Intended Audience and Outcome (1 paragraph)

  • What audience do you intend to reach?
  • How will you evaluate your project's personal/social/cultural impact?
  • If you have a non-profit partnership, please list the organization.

Distribution Plan (1 paragraph)

  • How will the film be seen?

Collaboration (1-2 paragraphs)

  • If this is a team project, please outline how the collaboration will work and what strengths each member brings to the project

Internship/Mentorship (1 paragraph)

  • Is there a specific alumna/us that would be the best fit for your project? Why?

Costs

  • Comprehensive budget

Timeline

  • Projected timeline, with dates, for pre-production, production, post-production

FAQs

Q: Do I need to be a Film and Media Studies major to apply?

A: No! All students, from all majors, including graduating seniors, are eligible to apply. However, you should be able to demonstrate the ability to complete your project successfully – which means you and your team should have sufficient filmmaking experience to do so.

 

Q: I don’t have a team. Can I propose to make a documentary by myself?

A: Yes, but collaborative teams are encouraged. It’s hard to make a good documentary, and other people help. Reach out to others.

 

Q: I am still a CC student, but my team includes recent CC graduates. Is that OK?

A: Yes. At least one team member must be a current student, and that person will be the grantee.  

 

Q: I am a CC student, my team consists of people who are not associated with CC. Is that OK?

Possibly, but it’s not encouraged. The granted projects are supposed be works of CC community. If you have non-CC team members, please describe in your application why these team members are vital to the project.

 

Q: Do I need to propose an outdoor adventure documentary to be granted?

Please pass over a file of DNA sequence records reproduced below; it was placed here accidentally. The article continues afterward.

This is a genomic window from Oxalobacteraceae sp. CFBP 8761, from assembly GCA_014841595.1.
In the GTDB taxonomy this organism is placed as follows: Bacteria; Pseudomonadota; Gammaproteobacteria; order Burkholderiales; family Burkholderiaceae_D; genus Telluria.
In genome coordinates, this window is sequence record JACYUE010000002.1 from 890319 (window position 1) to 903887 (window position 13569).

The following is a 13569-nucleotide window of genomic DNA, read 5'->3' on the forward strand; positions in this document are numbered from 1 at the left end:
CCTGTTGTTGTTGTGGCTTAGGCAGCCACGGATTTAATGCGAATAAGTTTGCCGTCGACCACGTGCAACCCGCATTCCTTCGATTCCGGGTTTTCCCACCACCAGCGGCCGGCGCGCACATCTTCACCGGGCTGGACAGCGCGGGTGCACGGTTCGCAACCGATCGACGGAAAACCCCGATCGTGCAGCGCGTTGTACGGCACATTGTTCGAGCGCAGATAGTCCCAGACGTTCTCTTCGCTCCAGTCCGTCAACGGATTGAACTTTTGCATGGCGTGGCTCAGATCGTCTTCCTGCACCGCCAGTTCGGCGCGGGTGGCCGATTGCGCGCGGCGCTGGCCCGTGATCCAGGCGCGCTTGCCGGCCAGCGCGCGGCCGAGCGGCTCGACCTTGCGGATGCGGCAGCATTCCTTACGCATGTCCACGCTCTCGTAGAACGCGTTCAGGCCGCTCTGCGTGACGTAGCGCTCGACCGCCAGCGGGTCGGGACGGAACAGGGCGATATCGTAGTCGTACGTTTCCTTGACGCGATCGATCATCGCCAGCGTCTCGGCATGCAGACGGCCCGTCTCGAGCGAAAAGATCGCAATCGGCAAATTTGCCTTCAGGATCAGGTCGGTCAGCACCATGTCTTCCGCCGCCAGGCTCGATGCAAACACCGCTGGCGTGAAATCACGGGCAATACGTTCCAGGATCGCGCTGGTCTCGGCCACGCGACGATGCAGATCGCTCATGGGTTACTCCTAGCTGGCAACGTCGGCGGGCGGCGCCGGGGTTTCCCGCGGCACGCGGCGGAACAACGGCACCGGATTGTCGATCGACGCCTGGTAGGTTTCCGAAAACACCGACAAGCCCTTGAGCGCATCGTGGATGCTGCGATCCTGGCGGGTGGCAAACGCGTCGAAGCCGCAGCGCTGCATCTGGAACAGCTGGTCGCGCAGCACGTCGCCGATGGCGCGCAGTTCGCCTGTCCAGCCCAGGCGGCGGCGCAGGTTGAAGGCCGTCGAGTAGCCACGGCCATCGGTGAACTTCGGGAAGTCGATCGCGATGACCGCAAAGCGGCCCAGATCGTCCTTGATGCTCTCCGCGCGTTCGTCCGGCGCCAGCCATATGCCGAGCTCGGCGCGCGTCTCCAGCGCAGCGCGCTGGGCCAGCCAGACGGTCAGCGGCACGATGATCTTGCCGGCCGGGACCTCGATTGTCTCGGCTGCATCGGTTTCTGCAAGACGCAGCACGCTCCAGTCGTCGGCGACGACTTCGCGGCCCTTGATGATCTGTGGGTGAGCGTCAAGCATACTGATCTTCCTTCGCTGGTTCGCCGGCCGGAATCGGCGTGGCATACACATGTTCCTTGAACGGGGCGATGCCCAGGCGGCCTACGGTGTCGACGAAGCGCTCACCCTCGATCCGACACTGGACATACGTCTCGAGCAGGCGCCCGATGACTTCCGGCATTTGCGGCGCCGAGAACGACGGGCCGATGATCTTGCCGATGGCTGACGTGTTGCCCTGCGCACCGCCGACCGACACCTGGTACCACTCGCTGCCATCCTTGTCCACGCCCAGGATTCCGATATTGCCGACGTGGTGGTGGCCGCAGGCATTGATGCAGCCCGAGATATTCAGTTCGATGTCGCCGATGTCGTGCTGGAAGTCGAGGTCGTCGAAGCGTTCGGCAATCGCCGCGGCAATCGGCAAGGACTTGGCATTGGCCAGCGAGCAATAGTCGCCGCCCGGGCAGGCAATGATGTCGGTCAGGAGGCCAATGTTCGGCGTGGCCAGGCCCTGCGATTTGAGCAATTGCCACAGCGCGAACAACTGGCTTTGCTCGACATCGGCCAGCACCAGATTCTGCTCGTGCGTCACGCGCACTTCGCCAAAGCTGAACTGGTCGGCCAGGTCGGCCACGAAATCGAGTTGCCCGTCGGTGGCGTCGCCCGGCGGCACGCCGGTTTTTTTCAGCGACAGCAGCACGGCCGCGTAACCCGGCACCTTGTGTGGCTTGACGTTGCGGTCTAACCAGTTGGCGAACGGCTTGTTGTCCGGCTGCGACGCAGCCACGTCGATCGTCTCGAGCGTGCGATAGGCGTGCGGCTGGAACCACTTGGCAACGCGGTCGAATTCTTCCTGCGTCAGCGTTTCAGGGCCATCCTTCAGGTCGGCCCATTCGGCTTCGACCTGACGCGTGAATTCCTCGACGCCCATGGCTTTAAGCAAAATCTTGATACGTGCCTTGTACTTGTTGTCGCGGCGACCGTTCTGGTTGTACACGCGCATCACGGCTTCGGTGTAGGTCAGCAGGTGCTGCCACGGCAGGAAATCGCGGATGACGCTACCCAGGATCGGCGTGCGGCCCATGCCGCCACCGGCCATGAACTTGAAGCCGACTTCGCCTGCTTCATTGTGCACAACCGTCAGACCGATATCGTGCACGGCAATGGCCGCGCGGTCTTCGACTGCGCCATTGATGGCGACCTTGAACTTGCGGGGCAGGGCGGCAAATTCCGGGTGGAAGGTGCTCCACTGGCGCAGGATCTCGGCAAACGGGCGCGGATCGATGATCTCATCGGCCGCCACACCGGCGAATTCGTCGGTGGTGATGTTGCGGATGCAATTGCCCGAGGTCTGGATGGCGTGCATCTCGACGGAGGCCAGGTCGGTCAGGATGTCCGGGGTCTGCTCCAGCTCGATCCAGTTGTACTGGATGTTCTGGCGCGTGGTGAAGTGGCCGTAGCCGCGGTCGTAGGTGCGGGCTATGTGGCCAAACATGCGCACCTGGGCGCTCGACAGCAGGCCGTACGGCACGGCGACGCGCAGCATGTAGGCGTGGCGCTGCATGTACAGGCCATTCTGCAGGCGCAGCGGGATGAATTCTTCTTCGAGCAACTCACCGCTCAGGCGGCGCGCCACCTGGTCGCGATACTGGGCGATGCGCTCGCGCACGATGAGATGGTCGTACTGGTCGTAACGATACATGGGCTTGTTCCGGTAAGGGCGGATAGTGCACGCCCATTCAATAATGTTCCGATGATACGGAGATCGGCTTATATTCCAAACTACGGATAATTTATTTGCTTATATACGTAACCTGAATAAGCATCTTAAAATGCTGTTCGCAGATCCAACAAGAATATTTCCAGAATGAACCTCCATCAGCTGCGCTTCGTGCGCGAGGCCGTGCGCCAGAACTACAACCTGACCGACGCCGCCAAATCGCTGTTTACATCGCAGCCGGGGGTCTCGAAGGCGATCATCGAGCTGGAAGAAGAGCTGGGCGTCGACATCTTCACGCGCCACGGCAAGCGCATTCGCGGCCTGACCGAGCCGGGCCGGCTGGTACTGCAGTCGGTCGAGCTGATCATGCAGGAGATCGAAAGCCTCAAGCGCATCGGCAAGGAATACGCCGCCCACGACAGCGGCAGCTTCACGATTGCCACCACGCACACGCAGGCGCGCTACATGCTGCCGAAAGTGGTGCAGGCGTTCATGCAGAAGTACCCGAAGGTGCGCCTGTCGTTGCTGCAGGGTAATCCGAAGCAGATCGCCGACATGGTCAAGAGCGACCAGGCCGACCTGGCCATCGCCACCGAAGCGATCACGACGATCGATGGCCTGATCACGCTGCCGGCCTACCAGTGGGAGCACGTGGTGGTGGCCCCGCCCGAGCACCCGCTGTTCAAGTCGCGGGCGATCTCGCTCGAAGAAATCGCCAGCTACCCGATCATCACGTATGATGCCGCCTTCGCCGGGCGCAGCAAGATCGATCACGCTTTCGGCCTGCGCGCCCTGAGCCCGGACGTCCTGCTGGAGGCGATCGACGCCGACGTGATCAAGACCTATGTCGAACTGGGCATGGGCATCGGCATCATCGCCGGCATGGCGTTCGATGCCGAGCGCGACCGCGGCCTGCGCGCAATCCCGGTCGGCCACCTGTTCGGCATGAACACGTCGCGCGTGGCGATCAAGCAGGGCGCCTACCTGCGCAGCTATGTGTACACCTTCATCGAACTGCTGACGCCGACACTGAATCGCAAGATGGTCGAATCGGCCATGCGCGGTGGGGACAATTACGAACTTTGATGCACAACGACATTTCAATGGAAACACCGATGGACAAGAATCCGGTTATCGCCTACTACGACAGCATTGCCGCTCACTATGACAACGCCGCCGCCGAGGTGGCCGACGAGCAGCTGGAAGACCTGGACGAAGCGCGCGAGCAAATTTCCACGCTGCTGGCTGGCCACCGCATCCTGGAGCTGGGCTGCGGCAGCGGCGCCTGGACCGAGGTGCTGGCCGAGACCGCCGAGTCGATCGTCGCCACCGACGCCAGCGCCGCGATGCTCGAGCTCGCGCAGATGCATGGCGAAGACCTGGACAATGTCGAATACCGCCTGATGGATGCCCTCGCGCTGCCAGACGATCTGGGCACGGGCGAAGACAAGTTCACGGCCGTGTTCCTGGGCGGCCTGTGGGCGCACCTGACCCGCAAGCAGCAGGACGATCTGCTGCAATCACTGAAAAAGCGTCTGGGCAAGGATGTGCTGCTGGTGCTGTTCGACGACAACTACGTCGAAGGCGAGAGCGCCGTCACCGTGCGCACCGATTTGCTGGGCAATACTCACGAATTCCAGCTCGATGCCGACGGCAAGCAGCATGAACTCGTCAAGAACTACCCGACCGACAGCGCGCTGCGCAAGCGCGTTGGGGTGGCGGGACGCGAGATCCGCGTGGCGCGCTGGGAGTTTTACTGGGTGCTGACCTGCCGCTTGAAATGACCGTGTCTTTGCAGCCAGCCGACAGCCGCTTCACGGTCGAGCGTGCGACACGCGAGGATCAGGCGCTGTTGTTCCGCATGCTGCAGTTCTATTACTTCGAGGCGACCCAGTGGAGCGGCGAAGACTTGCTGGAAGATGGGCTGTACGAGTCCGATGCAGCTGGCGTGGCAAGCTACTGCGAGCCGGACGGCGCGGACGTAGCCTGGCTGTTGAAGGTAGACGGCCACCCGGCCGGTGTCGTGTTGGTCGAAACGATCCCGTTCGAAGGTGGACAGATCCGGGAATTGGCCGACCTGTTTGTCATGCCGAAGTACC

No! Granted documentaries can be of any type, style, or subject matter. However, your documentary should tell a compelling, character-driven story that has the potential to engage an audience both cinematically and narratively. A sense of character and story is crucial to a successful proposal. If you don’t have a compelling central character yet, your proposal should describe how you propose to find one.

 

Q: Does my documentary idea need to include travel to be granted?

A: No! We conceive of “exploration” broadly in considering projects. However, travel expenses are valid items for your budget.

 

Q: Will the road/ski/rafting/kayak/biking/hiking trip I want to take with my friends this summer make a compelling documentary?

A: Probably not. While the documentary filmmaking process is always incredibly challenging, and incredibly fun, the committee is unlikely to grant a project that seems like a veiled subsidy for a filmmaker’s hobby or vacation.

 

Q: I don’t know exactly how much this is going to cost. How detailed does my budget need to be?

A: Do your best, and do some research. The budget should give us a clear idea that you understand what will be needed to make your documentary. It can include time/travel for scouting purposes; gear rental costs; travel costs; editing and post-production costs; licensing costs; finishing funds; and outreach costs, among others. The committee may grant you less or more than you request, given the scope of your proposed project.